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I don't know a lot about hosting, I have mucked around with cpanel before and I'm fairly confident I wouldn't have any problems with domain registration, web hosting etc. But I'm more interested in having a server which I can install software packages on, make my own private git and mercurial origins, etc... i.e. I don't intend to simply just run apache or tomcat on port 80. I have seen some hosts allow you SSH access, but to actually install software packages don't you usually need some administrator rights?

I currently run some stuff on my desktop machine at home, which is on 24/7. I have set up port forwarding on my router and dynamic DNS so that I can access my devices and files remotely and also start and stop services. I am also running subsonic server for streaming my music to my phone and laptop over the net. I am using Ubuntu 12.04.2 LTS. By looking at servers/hosting, I want the same benefits this gives me without the need to have a machine on 24/7 and without the downtime any time I move house or reboot my OS, etc.

When I install subsonic, for example, it's with something like sudo dpkg -i <somepackagefile.deb>, now if I was buying hosting/server space - I'm assuming I could scp the installers to my homedir - how would I start and run them (because I guess sudo isn't going to be allowed) and how do I satisfy dependencies without a nice package manager like apt?

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It sounds like you need dedecated server hosting based on your needs. Once you have the dedecated server purchased and setup you would do all the configuration yourself remotely. –  Ramhound Apr 30 '13 at 15:54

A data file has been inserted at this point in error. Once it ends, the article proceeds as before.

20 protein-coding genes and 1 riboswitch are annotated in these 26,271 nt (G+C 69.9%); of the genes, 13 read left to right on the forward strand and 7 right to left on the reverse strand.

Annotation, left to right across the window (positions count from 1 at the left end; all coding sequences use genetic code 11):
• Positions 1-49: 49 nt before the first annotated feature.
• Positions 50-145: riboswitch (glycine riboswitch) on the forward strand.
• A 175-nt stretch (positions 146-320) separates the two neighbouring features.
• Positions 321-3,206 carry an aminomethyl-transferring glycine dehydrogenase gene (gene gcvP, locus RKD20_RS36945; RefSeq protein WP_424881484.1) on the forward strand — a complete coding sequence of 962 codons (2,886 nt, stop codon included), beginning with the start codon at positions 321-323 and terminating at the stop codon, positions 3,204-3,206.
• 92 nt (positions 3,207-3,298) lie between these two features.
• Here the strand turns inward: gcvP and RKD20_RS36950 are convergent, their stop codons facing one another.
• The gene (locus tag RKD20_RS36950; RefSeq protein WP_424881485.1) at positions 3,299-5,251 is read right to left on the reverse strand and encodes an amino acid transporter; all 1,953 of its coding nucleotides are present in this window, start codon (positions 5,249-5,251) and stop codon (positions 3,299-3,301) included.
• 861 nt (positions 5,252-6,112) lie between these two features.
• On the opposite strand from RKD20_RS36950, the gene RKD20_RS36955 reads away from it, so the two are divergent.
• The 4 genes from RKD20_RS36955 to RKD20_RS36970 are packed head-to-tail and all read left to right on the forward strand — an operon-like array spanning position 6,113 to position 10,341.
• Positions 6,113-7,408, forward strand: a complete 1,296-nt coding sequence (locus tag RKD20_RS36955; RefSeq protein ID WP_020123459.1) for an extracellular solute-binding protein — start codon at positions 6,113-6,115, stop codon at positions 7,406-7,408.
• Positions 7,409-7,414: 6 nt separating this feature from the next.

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@Ramhound Buying a dedicated server for personal music streaming strikes me as the very soul of overkill. –  Aaron Miller May 1 '13 at 15:06
    
@AaronMiller - I consider dedecated virtual severs hosting packages and physical servers hosting packages as one in the same anymore. –  Ramhound May 1 '13 at 15:15
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@Ramhound Understood, but that results in a term whose expansion is ambiguous; generally "dedicated server" refers to a physical box that you purchase along with colocation space for it, while "virtual private server" refers to a VM where you have root but which exists on somebody else's hardware. Using "dedicated server" to refer to both easily produces confusion such as that displayed in my prior comment. –  Aaron Miller May 1 '13 at 15:24
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up vote 1 down vote accepted

What you're really looking for isn't shared hosting, but a virtual private server, on which you have root and can do all the things you're describing.

I'm not affiliated with Linode save as a customer, but I recommend them unreservedly; I've had an account with them since 2004, and have in that time found them not merely reliable, but bulletproof, even at the basic $20/month tier.

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Minus that small problem of them getting hacked. it.slashdot.org/story/13/04/15/186248/… –  thirtythreeforty Apr 30 '13 at 17:45
    
@gh403 Nobody's perfect; everyone makes mistakes. I've heard nothing of any Linode customer coming to harm as a result of this one. If you're going to judge them by that, you should look at their side of the issue as well: blog.linode.com/2013/04/16/security-incident-update Speaking as a professional in the field, I've had nothing but respect for their response to the incident. –  Aaron Miller Apr 30 '13 at 17:50
    
Thanks! Virtual private server is the google term I needed to know. That sounds much more like what I'm looking for. Do companies generally guarantee your data is stored with redundancy? –  wim May 1 '13 at 9:24
    
@wim I can't say with certainty, and of course you're always best off with your own backup scheme in place for the data that really counts, but it seems fairly likely. Best place to get an answer for that question, as regards a given company, would be their support department. –  Aaron Miller May 1 '13 at 14:06
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